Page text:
After already having served 28 months in detention, U.S. District Judge Sam Lindsay has sentenced journalist and supposed Anonymous spokesperson Barrett Brown to five years behind bars for acting as an accessory after the fact to an unauthorized access to a protected computer. That was the only one of three remaining charges against Brown that actually stuck, stemming from an offer Brown made in hopes of helping Jeremy Hammond, an imprisoned hacktivist who made public millions of emails from the servers of security firm Stratfor.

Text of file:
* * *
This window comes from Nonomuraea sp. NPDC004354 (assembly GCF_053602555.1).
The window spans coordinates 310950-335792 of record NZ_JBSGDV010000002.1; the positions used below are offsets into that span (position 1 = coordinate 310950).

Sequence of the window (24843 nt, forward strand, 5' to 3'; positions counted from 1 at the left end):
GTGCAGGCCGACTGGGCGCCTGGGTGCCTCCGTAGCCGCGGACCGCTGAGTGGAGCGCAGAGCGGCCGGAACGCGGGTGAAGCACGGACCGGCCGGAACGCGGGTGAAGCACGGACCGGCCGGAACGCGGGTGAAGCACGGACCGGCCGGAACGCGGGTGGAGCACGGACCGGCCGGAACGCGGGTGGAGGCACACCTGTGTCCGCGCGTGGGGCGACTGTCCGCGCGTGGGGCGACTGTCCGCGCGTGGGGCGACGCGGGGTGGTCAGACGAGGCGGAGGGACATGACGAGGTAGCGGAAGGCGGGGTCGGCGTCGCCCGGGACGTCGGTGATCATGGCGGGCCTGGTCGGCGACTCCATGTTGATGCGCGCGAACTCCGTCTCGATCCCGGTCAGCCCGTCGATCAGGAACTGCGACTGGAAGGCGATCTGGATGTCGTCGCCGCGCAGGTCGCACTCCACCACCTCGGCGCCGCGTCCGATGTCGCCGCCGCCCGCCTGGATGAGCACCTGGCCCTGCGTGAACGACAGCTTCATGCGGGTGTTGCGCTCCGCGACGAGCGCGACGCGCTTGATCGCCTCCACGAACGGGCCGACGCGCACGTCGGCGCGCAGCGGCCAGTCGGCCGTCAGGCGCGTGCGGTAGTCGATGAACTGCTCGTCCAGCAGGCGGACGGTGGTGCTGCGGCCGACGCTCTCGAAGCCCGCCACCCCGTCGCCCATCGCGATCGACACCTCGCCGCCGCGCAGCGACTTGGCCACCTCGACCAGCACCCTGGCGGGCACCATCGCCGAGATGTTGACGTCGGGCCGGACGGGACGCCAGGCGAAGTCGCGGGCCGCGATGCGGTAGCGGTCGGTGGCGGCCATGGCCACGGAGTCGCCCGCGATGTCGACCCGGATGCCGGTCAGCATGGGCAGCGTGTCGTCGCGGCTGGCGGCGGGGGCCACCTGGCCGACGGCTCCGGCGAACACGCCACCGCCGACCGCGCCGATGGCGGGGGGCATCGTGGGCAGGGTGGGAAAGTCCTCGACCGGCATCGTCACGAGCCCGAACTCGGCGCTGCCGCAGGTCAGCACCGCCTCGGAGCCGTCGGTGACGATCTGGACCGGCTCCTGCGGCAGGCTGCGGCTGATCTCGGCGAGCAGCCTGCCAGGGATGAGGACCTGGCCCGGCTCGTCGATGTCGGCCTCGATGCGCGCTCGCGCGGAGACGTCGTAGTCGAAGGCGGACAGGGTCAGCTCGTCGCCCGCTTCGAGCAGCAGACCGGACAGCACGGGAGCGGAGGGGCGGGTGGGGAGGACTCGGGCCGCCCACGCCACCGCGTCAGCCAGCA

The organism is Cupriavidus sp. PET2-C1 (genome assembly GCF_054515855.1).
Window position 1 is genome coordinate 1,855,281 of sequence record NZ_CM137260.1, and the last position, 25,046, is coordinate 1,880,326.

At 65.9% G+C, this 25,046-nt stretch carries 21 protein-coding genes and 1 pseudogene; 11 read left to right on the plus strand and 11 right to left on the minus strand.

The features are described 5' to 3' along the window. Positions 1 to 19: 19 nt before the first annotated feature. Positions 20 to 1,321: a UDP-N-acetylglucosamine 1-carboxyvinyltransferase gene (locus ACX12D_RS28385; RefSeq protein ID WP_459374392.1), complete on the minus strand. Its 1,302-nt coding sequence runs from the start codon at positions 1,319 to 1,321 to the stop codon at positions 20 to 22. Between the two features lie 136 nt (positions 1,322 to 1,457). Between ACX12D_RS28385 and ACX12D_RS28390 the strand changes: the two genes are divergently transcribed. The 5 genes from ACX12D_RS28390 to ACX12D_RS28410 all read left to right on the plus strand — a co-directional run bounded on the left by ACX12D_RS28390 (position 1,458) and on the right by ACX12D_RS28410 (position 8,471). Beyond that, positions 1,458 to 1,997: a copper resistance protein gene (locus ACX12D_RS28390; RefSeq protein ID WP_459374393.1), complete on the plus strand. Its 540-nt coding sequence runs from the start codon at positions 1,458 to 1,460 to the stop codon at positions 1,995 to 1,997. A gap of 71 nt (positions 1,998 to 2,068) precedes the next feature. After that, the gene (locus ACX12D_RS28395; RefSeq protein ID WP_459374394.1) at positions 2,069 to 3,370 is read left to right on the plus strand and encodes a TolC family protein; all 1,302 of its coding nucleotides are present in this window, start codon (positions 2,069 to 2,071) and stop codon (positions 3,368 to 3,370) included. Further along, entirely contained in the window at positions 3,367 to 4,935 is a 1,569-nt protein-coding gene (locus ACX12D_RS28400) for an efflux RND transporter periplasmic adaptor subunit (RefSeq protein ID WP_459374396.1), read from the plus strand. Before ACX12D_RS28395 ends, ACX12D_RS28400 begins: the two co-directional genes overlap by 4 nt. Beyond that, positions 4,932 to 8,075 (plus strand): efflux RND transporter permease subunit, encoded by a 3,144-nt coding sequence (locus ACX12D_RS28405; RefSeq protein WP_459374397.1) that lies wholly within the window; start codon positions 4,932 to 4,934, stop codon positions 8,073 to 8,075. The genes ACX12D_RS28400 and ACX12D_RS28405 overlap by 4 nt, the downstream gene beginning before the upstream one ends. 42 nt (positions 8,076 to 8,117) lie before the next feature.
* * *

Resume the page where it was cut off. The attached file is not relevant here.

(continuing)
Haven't been keeping tabs on Brown's sojourn? We can't exactly blame you -- this day has been years in the making. Brown originally came to prominence when he (as an avid Anonymous watcher) copied and pasted a link pointing to the leaked Stratfor emails from an Anonymous IRC chat to another used by members of Project PM, an investigative community he founded to keep tabs on the sprawling surveillance industry. The rub? That link also pointed to ill-gotten credit card information, prompting law enforcement to get involved. At the time of his initial arrest in 2012, Brown was nailed with 12 cybercrime charges, including a fraud charge for spreading around that hyperlink. Later, nearly all of those charges were dropped, and replaced with three more centered upon acting as an accessory, obstruction of justice and threatening an FBI agent by way of meandering YouTube rants. At one point Brown faced a prison sentence over 100 years long for his actions, but a plea deal cut in April 2014 severely reduced the potential penalties down to only about 8 years.